Schools’ superintendent retiring

Kent School District superintendent Barbara Grohe has announced her upcoming retirement, which will be effective June 2009.

Grohe sets mid-2009 for departure from job she’s held for 10 years; a national hunt for successor planned

Kent School District superintendent Barbara Grohe has announced her upcoming retirement, which will be effective June 2009.

Grohe, who will have been superintendent for 10 years when she leaves the district, sent out an e-mail April 23 alerting district employees of her decision, prior to the Kent School Board meeting last week.

“This early notification will give the board more time to begin the process of selecting a new superintendent with the goal of having that person in place by July 1, 2009,” Grohe wrote. “I know there will be many fine candidates for this position. The district has a wonderful reputation for quality education and innovative programs.”

Grohe wasn’t available for comment.

Bill Boyce, a School Board member, said Grohe’s plans didn’t take district officials “too much by surprise. She’s been with us 10 good years, which is a lot longer than most superintendents usually stay with districts.”

Boyce said board members are thankful for the early notice, as they now have plenty of time to find a replacement. They’ll begin the search immediately.

“This is going to be a national search,” Boyce said. “The first thing we’ll address is finding a search firm, an agency to help us. We’ll be doing that within the next three to six weeks.”

Boyce said the board will provide district personnel and the community ample opportunity to voice their input on what they want in the next leader of the district. Once that data is gathered, they board members will start interviewing candidates.

The board must secure a replacement by July 1, 2009, but Boyce said the board hopes to “have someone selected by the first of the year, so we can have a solid transition period. We’re just very thankful to her for giving us enough time to make sure we do this right.”

Grohe will be missed, but she will leave the district a better place than when she found it, Boyce said. He listed the additions of two technology academies, Kent Phoenix Academy and the implementation of the One-to-One computer program at Mill Creek Middle School as a few of the successes the superintendent oversaw.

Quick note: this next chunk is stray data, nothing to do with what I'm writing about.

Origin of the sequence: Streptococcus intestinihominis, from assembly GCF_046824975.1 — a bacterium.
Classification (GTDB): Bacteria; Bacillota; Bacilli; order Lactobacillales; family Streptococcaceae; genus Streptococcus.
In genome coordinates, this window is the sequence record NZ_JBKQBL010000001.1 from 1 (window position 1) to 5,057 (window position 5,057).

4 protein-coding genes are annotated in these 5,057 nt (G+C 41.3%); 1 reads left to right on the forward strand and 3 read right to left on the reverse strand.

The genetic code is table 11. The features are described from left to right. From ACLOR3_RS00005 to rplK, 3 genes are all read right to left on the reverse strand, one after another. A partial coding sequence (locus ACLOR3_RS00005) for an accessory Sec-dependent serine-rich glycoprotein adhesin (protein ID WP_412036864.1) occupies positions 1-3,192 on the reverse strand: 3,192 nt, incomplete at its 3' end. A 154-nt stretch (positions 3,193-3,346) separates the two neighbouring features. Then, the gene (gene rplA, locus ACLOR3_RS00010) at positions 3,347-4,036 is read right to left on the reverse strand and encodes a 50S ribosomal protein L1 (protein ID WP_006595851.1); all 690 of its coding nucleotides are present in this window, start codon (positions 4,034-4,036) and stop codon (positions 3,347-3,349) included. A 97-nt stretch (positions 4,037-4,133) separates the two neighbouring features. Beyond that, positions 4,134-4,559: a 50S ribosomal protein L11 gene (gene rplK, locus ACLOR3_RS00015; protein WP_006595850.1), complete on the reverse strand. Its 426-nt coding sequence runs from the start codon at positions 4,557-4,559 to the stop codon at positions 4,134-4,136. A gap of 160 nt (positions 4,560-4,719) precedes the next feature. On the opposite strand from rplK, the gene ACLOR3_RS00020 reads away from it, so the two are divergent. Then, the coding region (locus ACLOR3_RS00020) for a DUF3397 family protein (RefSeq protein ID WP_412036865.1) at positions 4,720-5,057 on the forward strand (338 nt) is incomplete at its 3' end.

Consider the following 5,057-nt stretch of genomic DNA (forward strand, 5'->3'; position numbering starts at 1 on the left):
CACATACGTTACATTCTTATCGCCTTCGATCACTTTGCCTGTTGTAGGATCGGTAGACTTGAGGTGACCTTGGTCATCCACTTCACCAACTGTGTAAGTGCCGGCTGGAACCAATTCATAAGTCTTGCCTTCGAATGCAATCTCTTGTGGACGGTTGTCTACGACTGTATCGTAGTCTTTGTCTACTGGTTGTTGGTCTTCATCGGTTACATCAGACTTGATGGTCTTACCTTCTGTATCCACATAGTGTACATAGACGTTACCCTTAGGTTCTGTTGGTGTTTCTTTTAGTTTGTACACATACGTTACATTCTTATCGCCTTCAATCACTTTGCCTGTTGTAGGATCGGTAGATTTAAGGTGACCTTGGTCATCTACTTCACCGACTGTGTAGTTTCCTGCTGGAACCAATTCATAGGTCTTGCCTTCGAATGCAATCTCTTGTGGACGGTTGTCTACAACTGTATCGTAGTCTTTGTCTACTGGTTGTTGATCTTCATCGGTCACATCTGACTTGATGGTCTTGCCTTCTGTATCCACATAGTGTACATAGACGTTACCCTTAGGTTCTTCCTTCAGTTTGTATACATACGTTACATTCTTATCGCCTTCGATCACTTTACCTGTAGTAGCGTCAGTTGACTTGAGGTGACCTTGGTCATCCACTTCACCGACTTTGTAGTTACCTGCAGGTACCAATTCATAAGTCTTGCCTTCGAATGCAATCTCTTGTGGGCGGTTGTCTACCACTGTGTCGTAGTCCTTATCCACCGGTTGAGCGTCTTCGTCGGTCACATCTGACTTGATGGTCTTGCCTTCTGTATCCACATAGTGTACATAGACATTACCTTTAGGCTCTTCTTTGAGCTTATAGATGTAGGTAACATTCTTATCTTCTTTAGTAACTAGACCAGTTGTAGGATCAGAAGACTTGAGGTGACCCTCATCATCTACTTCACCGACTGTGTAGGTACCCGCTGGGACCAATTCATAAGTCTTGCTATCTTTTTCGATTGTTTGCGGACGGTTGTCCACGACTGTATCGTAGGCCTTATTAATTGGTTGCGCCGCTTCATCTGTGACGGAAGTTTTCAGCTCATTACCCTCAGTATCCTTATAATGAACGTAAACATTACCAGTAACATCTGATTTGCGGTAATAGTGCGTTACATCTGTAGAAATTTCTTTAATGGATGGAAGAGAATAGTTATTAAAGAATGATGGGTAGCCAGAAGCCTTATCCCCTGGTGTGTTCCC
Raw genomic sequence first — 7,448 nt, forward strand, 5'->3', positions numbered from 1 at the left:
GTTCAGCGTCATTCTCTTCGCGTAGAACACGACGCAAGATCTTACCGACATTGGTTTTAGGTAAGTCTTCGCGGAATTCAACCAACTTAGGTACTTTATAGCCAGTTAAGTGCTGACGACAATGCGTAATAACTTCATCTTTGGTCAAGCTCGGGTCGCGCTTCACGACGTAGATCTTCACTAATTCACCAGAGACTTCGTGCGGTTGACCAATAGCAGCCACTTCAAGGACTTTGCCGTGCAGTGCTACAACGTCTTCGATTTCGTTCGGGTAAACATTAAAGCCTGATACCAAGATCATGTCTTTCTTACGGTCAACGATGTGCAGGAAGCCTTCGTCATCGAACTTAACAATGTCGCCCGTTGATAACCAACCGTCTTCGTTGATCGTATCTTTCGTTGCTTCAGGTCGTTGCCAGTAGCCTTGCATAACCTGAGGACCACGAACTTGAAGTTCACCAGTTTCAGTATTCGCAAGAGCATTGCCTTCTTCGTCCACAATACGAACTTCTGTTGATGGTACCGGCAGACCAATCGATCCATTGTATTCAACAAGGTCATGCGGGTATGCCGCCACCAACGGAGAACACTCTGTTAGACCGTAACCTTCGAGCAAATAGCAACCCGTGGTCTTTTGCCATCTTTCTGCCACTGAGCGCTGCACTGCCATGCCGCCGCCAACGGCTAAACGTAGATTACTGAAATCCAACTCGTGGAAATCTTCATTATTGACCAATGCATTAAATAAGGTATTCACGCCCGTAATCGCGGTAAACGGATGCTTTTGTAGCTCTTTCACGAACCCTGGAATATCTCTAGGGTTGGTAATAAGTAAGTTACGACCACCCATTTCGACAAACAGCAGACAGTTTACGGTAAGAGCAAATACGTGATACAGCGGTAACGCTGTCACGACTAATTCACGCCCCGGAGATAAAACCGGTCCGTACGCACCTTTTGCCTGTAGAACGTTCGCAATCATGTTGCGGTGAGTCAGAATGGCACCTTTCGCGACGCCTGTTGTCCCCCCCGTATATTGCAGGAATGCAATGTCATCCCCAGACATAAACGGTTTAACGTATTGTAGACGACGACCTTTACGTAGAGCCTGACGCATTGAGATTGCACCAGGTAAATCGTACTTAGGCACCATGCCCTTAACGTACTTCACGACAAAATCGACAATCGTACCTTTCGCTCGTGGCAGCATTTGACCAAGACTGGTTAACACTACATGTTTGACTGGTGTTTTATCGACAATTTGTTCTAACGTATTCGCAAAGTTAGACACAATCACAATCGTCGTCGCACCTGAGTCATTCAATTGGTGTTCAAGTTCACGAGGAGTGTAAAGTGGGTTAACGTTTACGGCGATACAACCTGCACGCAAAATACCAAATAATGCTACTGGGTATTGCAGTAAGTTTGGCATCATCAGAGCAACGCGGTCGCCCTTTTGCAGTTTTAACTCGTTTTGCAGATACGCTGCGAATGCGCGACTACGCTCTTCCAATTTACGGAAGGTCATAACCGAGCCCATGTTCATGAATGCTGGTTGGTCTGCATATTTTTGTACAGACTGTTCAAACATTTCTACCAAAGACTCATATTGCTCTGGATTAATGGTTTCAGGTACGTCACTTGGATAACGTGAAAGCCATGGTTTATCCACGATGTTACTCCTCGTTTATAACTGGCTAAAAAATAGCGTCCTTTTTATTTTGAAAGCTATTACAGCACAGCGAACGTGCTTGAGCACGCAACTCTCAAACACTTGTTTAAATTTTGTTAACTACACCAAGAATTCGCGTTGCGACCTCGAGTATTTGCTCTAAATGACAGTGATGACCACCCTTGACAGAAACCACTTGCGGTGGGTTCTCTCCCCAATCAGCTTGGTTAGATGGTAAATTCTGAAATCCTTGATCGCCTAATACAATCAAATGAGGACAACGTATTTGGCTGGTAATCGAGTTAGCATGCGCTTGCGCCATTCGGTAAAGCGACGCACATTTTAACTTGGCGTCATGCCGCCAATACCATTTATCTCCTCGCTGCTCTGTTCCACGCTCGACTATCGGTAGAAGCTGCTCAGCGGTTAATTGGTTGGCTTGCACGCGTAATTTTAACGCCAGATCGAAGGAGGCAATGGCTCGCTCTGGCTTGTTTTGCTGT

“Barbara has done a lot of great things during her time here, so we’re definitely going to miss her,” Boyce said. “But she’s had a very good, successful 10 years.”

Grohe’s salary of $158,861 is the 14th largest among superintendents of public school districts in Washington, according to information from the state superintendent of public instruction.

The tone of Grohe’s e-mail to district personnel last week was upbeat and thankful, emphasizing the need for continued commitment during the remainder of her time as superintendent.

“Through all of the wonderful times, and the difficult times, you have kept the needs for our children foremost in the decision process,” she wrote. “You have my deep gratitude for that dedication. As we complete the next 14 months together, I will continue to call upon you to share your talents and expertise as the district transitions to a new leadership team.”

Grohe has helmed the district since July 1999. Before that, she served as superintendent of Iowa City Community School District in Iowa and as superintendent of Shorewood Schools in Wisconsin. Her other previous educational experience includes positions as assistant superintendent, Right to Read director, reading consultant and elementary-school teacher.

Grohe was named National Superintendent of the Year in 1998, an award annually given by the American Association of School Administrators to a superintendent who has demonstrated all-around outstanding leadership.

Grohe received her doctorate in urban education from the University of Wisconsin, her masters degree in education from Ohio University and her bachelors degree in education from Clarion State College. She has certifications in district administration, supervision, elementary school principalship and teaching. She also has a K-12 Spanish certification from University of Valladolid in Spain.

Covington is among the areas served by the Kent district.

The district has a $31 million budget and 40 schools. The latter include four high schools, seven middle schools and 29 elementary schools.